Figure 6 illustrates the table of notations used in Comparative Analysis of Proposed CP ABSE Scheme in accordance with an embodiment of the present disclosure. The table shows the comparative analysis of the proposed scheme with existing schemes in the literature on the basis of their features, storage cost, and computational cost. Figure 7 illustrates the table of comparative Analysis of Key Features of the Proposed CP-ABSE Scheme with Existing Schemes in accordance with an embodiment of the present disclosure. The table shows the comparative analysis of the key features of the proposed scheme with the existing ciphertext-policy attribute-based searchable encryption (CP-ABSE) schemes in the literature. The proposed scheme uses CP-ABE as an underlying encryption technique for the construction of the corresponding searchable encryption scheme while most of the existing schemes have used the CP design framework. The proposed scheme has used AND gate to represent the access policy, which is restrictive in nature as compared to the tree data structure. While in some of the exiting techniques, the access structure is of general form represented by a tree data structure, which consists of AND, OR, and threshold gates. The proposed scheme has the constant-size for the ciphertext, the secret key,and the constant number of pairing operations altogether. Figure 8 illustrates the table comparison of Storage Cost of the Proposed CP-ABSE Scheme with Existing Schemes in accordance with an embodiment of the present disclosure. The table describes the storage cost of secret key, ciphertext, and trapdoor of the proposed scheme and existing attribute-based keyword search schemes in the literature in a comparative manner. It can be observed that the proposed scheme achieves constant size for the secret key as well as for the keyword ciphertext. In the user's secret key, there are only two group elements of the source group G 1 , while in other existing schemes, there is a variable component (which denotes the number of attributes. Similarly, in the keyword ciphertext, there are four fixed components namely, a group element of the source group G 1 , two group elements of source group G 2 and a group element of target group GT, while in other existing schemes, there is a variable component N which represents the number of attributes in the access policy. Therefore, if the proposed scheme is used, there is a need to store an only a fixed number of components, making it suitable for the resource-constrained mobile devices used in the m-Health network as compared to the existing schemes.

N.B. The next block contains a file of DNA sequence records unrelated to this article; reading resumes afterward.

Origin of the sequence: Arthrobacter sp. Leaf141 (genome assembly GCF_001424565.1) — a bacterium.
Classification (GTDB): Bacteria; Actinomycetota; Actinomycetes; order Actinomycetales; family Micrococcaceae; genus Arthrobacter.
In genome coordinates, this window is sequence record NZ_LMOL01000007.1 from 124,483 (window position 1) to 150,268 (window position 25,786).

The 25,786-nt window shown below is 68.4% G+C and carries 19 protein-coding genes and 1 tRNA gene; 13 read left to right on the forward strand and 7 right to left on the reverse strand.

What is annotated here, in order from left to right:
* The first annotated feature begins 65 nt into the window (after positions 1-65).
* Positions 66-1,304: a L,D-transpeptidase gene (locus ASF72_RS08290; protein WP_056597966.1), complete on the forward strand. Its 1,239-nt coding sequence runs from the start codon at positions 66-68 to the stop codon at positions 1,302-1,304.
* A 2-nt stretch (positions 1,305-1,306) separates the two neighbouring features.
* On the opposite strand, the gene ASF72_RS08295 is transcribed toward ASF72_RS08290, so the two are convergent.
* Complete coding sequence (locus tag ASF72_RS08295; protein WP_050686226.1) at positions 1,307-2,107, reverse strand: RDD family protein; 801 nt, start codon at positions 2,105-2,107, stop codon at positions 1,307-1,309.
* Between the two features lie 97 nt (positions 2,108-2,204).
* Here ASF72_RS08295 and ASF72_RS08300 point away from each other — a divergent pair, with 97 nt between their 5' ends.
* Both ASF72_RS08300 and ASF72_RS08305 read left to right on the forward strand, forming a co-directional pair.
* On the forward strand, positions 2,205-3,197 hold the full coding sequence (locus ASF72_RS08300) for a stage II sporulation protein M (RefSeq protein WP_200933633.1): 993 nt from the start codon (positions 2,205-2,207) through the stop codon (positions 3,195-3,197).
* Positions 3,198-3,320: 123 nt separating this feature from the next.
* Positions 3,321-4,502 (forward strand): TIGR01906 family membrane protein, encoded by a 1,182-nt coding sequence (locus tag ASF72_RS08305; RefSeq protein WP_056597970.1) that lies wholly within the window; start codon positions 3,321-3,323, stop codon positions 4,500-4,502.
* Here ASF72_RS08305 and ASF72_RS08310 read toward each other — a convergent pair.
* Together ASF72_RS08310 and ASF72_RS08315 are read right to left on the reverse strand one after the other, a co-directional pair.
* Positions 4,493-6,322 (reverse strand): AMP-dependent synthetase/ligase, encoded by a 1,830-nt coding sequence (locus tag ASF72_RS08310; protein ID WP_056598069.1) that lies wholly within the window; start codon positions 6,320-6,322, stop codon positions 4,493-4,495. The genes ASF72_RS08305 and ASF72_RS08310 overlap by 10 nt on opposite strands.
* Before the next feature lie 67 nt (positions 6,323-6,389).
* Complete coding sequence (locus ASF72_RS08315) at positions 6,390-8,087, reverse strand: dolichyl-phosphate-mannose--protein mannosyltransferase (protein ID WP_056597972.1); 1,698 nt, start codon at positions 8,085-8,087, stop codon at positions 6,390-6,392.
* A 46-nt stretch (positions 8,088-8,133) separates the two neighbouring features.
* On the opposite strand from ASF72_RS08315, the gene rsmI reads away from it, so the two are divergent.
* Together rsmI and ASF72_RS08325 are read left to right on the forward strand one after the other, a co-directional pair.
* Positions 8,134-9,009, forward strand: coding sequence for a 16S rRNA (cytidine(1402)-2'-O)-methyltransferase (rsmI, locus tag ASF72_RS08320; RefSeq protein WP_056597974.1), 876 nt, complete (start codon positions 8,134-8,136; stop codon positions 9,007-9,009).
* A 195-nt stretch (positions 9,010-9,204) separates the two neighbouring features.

Figure 9 illustrates the table of Comparison of Computational Cost of the Proposed Scheme with Existing Schemes in accordance with an embodiment of the present disclosure. Table compares the computational cost of various algorithms:KeyGe, Genlndex, Trapdoor and Search of the proposed scheme with the existing attribute-based keyword search schemes in the literature. It can be observed that in the proposed scheme, the time complexity for the KeyGen algorithm is significantly less as compared to the other schemes. While for the Genndex and Trapdoor algorithms, the time complexity is comparatively less because the number of bilinear pairing operations is constant as compared to existing schemes except in work by Wang et al. where the number of pairing operations is constant. However, the type of pairing operation is multi-linear pairing and is comparatively complex. Thus incurs higher cost as compared to the bilinear pairing used in the proposed scheme. As bilinear pairing is the most expensive operation, so the complexity increases with an increase in the number of such operations. In the Search algorithm, it can be observed that several works including the proposed work have achieved the constant number of pairing operations and thereby achieved fast search.